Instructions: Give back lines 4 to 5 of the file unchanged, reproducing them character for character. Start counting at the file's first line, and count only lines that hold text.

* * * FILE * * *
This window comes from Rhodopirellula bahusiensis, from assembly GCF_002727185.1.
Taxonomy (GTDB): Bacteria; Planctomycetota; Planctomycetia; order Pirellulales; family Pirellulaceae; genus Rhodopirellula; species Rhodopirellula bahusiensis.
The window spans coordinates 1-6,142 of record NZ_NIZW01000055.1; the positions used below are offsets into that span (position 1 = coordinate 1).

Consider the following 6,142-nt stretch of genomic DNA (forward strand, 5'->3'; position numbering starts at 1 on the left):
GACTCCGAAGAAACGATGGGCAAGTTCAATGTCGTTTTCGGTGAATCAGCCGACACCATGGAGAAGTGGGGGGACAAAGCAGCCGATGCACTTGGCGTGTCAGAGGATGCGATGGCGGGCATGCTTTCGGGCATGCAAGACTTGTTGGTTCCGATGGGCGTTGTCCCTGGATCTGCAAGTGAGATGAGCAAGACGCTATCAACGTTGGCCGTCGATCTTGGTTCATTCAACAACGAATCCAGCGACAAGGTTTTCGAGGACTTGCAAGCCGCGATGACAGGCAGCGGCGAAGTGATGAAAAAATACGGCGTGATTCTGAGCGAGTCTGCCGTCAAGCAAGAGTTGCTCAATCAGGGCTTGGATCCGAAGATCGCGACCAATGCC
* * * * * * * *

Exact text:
Consider the following 6,142-nt stretch of genomic DNA (forward strand, 5'->3'; position numbering starts at 1 on the left):
GACTCCGAAGAAACGATGGGCAAGTTCAATGTCGTTTTCGGTGAATCAGCCGACACCATGGAGAAGTGGGGGGACAAAGCAGCCGATGCACTTGGCGTGTCAGAGGATGCGATGGCGGGCATGCTTTCGGGCATGCAAGACTTGTTGGTTCCGATGGGCGTTGTCCCTGGATCTGCAAGTGAGATGAGCAAGACGCTATCAACGTTGGCCGTCGATCTTGGTTCATTCAACAACGAATCCAGCGACAAGGTTTTCGAGGACTTGCAAGCCGCGATGACAGGCAGCGGCGAAGTGATGAAAAAATACGGCGTGATTCTGAGCGAGTCTGCCGTCAAGCAAGAGTTGCTCAATCAGGGCTTGGATCCGAAGATCGCGACCAATGCC